Brief Thoughts On: Shadows House

About a year ago, I reviewed the cosmic horror meets slice-of-life manga Kuro, by the author duo Soumatou. I was enamored with their artstyle, so it was exciting when I learned that a full TV anime based on one of their manga was in the works. Shadows House certainly has the look & feel that I also loved in Kuro, so it’s a shame that everything else failed to impress.

Shadows House Kate Emilyko

The story revolves around the titular Shadows House. A mysterious estate whose residents are all pitch-black, featureless people in fine clothing. One day, a normal girl wakes up inside a small chamber, remembering nothing aside from the fact that she is meant to be the servant of a shadow girl called Kate. The two soon meet, but their relationship is not exactly off to a flying start.

Kate is dignified, calm, and reserved. A proper young lady who doesn’t show much emotion and mainly enjoys reading books. The servant girl, who soon adopts the name Emilyko, is a total klutz. She is excitable and impulsive, but also affectionate. She quickly grows to care a great deal for Kate and goes to great lengths to strengthen their relationship, even if her excitement for doing so often backfires.

Shadows House maids

This developing friendship between the two made the early episodes of Shadows House endearing to watch. These episodes then also benefited from the series’ excellent mystery.

The Shadows House is a bizarre place. We’re initially restricted to just Kate’s room, but even there you’ll find yourself faced with puzzling questions. The mystery thickens as Emilyko takes up work outside of Kate’s room, where she soon meets other servants and shadow people. Something ominous is unfolding, but it’s unclear exactly what and how it will impact Kate and Emilyko. It all seems to be leading up to one major event: “The Debut”

What will this debut entail? Pay attention to the hints and you may be able to glance ahead of the story…

Shadows House debut

That may all sound strangely optimistic considering the grim tone of my introduction for this review, so of course there’s a catch. While the mystery builds up well in the initial episodes, it begins to crumble around the midway point of the story. The debut begins far sooner than you’d anticipate considering the build-up it’s given, and this turns it into a meandering ordeal that goes on for far too long.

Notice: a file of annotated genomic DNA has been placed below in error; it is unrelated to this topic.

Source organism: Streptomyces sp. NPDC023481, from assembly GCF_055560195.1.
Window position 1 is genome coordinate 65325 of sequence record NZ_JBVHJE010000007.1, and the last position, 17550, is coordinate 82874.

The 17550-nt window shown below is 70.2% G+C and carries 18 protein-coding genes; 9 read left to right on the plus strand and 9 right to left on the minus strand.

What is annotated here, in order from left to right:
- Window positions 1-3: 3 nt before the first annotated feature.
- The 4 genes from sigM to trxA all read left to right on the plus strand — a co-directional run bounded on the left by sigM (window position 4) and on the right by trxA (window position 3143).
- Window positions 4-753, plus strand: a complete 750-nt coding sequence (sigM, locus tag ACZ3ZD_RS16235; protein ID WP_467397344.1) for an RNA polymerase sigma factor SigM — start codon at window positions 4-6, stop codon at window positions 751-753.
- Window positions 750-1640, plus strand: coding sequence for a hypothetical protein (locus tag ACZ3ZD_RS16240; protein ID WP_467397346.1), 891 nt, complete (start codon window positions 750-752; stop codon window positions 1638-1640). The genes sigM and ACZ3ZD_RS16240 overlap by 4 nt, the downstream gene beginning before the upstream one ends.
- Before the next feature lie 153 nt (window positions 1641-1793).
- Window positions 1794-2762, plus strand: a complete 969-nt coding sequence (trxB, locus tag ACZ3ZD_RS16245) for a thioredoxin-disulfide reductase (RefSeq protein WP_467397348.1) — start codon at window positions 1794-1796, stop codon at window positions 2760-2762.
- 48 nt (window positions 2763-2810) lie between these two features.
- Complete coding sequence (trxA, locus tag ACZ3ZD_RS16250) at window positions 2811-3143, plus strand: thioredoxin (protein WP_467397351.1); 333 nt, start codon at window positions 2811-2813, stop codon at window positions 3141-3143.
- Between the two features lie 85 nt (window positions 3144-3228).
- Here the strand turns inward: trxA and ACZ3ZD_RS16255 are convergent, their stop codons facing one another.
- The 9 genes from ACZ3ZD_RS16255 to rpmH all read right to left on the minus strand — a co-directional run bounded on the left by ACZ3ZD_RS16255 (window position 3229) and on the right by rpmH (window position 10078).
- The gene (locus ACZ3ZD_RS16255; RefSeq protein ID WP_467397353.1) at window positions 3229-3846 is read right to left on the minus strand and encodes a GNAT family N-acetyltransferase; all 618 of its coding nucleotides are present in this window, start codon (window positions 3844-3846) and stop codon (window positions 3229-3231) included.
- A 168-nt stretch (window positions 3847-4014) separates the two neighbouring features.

The story soon becomes reliant on contrived conveniences. Characters make inane decisions that lead to massive detours in the plot, but which somehow, magically, always reveal themselves to have been acts of accidental brilliance. This also led to a trope that we came to call “Chekovs Quickdraw”: any detail introduced into the story will IMMEDIATELY become relevant to its progression. This leads to several scenes where new obstacles are resolved within literal seconds, in turn making the storytelling feel exceptionally rushed.

Emilyko

But the final nail in the anime’s coffin comes just after the debut, after which several episodes still remain. A cast of obvious bad guys get together and just explain the entire plot to each other. All that build-up and mystery that made those first few episodes intriguing is just rendered worthless. They put in all that effort, just to then fall back on a minutes-long exposition sequence that explains all the lore. It’s like listening to somebody narrate the plot synopsis off of Wikipedia.

Shadows House never recovers from this afterwards. It turns from an unsettling mystery story with mild horror vibes into a weird adventure tale, complete with sneering villains who can’t help but monologue about their every intention. It wasn’t even like the answers to the mystery were necessarily bad. The twists are pretty dang good and would be very intriguing, if only they weren’t delivered in such a boring way.

Debut Emilyko

Not even the Soumatou’s visual flair can save this anime. Shadows House has a nice aesthetic to it; lots of gaudy architecture, gold & red, fine dresses, and lavish decors. The character-design is also great, but Shadows House falters when it comes to detail. It’s often a very static anime, which blatantly cuts away whenever the actions gets too complex. This also leads to bizarre inconsistencies and other strange animation decisions. It looks beautiful and makes for great screenshots, but it was obvious where fine cuts had been made with a chainsaw.

As I shared these concerns online, quite a few fans of the manga insisted that these were the results of a botched adaptation. Apparently, the anime begins to deviate from the source material early on, causing many of the problems I described above. So, if the mystery and style of Shadows House seems appealing to you, then consider reading the original manga instead. I haven’t read it yet myself, but Cloverwork’s TV adaptation is a 4/10 at best; a series with a lot of promise, ruined by poor execution.